Thursday, March 5, 2009

Global Translation Statistics

Chad Post at Three Percent analyzes a recent study by Ruediger Wischenbart (consultant to the global publishing market) on global translation statistics. A couple interesting paragraphs from Chad's analysis:

First of all, there’s no real surprise in terms of which languages are most often translated—looking at the global market, books originally written in English represent approx. 60% of all translations around the world. This number has increased dramatically over the past quarter century, rising from just over 50% of all translations in 1979 to almost 64% in 1999. When you look at the graph in the report, it’s almost shocking to see the English line rise and rise while all the other languages remain muddled at the bottom of the chart, fluctuating slightly, but not nearly as dramatically as English . . .

It’s also not that surprising, but the second and third most translated languages are French and German, respectively. Put together, these three top languages represent around 80% of all the translations published globally. The next five most translated languages are (in descending order): Italian, Russian, Spanish, Swedish, Dutch. And taken as a whole, the top 8 languages account for 90% of all translations. (It’s like a wealth pyramid!)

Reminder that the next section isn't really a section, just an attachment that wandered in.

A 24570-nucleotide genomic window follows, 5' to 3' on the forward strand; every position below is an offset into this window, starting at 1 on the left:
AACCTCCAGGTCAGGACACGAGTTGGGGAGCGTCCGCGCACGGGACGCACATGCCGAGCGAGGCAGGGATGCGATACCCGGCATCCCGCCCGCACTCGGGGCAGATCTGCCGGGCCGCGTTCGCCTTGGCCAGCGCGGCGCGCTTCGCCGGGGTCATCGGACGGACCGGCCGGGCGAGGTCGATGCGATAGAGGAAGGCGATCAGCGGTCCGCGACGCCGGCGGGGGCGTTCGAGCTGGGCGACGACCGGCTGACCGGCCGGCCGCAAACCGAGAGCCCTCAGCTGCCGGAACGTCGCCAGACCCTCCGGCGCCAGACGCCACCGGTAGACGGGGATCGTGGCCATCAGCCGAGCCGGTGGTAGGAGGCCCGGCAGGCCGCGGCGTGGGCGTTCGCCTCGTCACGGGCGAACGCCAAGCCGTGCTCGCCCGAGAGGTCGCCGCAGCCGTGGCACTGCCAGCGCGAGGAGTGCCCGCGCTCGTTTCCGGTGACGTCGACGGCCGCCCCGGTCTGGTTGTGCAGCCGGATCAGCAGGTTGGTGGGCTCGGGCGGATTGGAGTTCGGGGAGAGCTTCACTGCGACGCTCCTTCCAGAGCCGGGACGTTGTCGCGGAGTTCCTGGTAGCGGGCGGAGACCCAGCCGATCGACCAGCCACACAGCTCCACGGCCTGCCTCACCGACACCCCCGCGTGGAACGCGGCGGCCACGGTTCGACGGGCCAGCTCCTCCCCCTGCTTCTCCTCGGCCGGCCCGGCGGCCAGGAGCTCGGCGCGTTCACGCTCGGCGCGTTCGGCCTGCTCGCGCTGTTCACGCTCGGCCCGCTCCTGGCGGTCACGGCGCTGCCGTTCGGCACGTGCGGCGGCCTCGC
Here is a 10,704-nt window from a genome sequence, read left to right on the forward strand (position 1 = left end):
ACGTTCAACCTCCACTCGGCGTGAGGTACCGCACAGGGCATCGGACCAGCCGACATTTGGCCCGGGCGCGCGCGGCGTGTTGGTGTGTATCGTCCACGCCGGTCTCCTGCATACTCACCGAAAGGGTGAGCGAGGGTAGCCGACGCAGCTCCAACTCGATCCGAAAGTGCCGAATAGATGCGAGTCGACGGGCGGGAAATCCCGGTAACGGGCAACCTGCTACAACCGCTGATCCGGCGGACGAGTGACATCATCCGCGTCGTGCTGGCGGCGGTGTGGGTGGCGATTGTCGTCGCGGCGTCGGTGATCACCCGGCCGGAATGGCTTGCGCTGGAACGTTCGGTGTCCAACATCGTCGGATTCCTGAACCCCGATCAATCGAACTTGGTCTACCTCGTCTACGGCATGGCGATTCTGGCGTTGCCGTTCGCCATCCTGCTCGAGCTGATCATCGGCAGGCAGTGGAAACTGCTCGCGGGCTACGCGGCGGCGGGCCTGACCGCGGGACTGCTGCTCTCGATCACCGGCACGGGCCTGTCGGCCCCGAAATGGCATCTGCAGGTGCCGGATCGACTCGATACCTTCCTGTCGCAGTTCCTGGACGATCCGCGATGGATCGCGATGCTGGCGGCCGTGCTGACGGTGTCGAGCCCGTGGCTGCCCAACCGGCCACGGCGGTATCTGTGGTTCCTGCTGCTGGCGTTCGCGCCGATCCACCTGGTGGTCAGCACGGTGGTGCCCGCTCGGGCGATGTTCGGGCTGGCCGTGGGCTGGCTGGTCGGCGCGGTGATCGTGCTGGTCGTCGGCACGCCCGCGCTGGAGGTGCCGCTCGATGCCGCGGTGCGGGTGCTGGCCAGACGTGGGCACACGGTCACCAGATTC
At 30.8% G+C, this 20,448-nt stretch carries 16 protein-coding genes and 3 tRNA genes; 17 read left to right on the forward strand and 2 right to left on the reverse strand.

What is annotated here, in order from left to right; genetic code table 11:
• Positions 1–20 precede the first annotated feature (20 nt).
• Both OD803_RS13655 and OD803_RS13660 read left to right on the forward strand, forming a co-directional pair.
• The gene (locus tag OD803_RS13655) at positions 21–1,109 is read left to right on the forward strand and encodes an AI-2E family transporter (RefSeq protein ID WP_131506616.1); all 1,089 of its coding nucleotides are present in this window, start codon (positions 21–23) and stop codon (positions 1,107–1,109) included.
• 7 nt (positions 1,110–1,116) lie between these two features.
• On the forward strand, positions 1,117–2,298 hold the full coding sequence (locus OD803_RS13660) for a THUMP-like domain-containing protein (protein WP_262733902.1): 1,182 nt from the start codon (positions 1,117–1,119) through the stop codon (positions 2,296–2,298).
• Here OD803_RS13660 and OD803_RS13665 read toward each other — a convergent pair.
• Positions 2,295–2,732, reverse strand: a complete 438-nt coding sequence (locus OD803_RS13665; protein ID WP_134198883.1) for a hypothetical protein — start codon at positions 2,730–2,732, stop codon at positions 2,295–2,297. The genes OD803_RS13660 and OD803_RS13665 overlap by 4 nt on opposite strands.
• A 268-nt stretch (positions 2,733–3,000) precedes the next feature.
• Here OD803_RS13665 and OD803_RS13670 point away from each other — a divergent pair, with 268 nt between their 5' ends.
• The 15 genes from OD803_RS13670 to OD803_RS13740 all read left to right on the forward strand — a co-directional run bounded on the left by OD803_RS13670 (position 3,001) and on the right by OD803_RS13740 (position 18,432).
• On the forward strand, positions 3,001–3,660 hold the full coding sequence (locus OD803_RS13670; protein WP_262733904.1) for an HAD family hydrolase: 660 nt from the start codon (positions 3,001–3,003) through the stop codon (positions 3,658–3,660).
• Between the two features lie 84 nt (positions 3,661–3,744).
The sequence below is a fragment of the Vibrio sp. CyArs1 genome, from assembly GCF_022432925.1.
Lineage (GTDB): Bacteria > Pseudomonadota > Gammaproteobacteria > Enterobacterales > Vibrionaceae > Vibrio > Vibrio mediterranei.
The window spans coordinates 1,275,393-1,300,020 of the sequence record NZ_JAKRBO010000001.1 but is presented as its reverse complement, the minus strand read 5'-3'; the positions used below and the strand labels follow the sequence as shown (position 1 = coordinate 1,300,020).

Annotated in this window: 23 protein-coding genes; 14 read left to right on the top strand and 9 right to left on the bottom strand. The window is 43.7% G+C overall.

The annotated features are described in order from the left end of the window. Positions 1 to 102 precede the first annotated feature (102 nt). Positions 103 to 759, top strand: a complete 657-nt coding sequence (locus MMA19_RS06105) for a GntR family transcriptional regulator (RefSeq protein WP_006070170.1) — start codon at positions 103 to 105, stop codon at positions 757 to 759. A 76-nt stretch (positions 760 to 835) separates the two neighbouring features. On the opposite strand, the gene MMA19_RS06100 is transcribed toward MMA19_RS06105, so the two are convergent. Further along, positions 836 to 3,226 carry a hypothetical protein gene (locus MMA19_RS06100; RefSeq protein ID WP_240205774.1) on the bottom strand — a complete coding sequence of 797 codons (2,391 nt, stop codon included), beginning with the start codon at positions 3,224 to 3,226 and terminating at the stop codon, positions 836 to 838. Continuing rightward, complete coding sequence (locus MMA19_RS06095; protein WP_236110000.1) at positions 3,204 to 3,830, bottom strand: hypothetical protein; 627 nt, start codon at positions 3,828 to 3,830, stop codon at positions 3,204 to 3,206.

For those of you interested in more detail, check out a 44-page draft of the Diversity Report (beware, it's a massive PDF file).

1 comment:

An Anonymous Child said...

I am interested in reading more, but not to the point of reading a massive PDF file...

Anyways, this is really interesting. I was thinking the other day about the "translation award" you linked to and how often if a book isn't translated into English, it won't be translated into anything else and won't spread beyond its native realm (if at all...). There are obviously many exceptions (I think I'm making up statistics), but still... Interesting food for thought.